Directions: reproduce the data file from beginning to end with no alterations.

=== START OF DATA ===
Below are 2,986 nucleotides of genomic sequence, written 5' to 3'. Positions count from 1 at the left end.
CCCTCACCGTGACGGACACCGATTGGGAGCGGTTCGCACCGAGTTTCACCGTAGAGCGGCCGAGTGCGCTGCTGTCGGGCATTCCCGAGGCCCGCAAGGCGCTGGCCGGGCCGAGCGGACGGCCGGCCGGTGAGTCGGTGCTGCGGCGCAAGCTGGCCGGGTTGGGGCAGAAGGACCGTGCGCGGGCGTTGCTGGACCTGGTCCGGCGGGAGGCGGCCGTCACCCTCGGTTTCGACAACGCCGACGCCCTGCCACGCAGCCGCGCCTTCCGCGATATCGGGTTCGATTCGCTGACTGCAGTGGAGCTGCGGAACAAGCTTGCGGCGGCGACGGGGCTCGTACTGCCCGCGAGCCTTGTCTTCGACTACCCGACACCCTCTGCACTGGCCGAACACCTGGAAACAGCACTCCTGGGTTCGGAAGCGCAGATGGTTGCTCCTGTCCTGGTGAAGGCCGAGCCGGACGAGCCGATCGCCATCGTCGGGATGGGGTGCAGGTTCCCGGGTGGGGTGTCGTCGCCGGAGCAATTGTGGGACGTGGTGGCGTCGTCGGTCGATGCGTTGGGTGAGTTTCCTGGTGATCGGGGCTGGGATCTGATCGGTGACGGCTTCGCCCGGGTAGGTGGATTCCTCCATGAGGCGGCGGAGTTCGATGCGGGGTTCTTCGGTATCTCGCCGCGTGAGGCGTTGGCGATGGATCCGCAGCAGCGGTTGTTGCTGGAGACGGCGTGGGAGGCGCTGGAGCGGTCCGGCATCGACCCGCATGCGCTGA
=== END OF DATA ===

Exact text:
Below are 2,986 nucleotides of genomic sequence, written 5' to 3'. Positions count from 1 at the left end.
CCCTCACCGTGACGGACACCGATTGGGAGCGGTTCGCACCGAGTTTCACCGTAGAGCGGCCGAGTGCGCTGCTGTCGGGCATTCCCGAGGCCCGCAAGGCGCTGGCCGGGCCGAGCGGACGGCCGGCCGGTGAGTCGGTGCTGCGGCGCAAGCTGGCCGGGTTGGGGCAGAAGGACCGTGCGCGGGCGTTGCTGGACCTGGTCCGGCGGGAGGCGGCCGTCACCCTCGGTTTCGACAACGCCGACGCCCTGCCACGCAGCCGCGCCTTCCGCGATATCGGGTTCGATTCGCTGACTGCAGTGGAGCTGCGGAACAAGCTTGCGGCGGCGACGGGGCTCGTACTGCCCGCGAGCCTTGTCTTCGACTACCCGACACCCTCTGCACTGGCCGAACACCTGGAAACAGCACTCCTGGGTTCGGAAGCGCAGATGGTTGCTCCTGTCCTGGTGAAGGCCGAGCCGGACGAGCCGATCGCCATCGTCGGGATGGGGTGCAGGTTCCCGGGTGGGGTGTCGTCGCCGGAGCAATTGTGGGACGTGGTGGCGTCGTCGGTCGATGCGTTGGGTGAGTTTCCTGGTGATCGGGGCTGGGATCTGATCGGTGACGGCTTCGCCCGGGTAGGTGGATTCCTCCATGAGGCGGCGGAGTTCGATGCGGGGTTCTTCGGTATCTCGCCGCGTGAGGCGTTGGCGATGGATCCGCAGCAGCGGTTGTTGCTGGAGACGGCGTGGGAGGCGCTGGAGCGGTCCGGCATCGACCCGCATGCGCTGA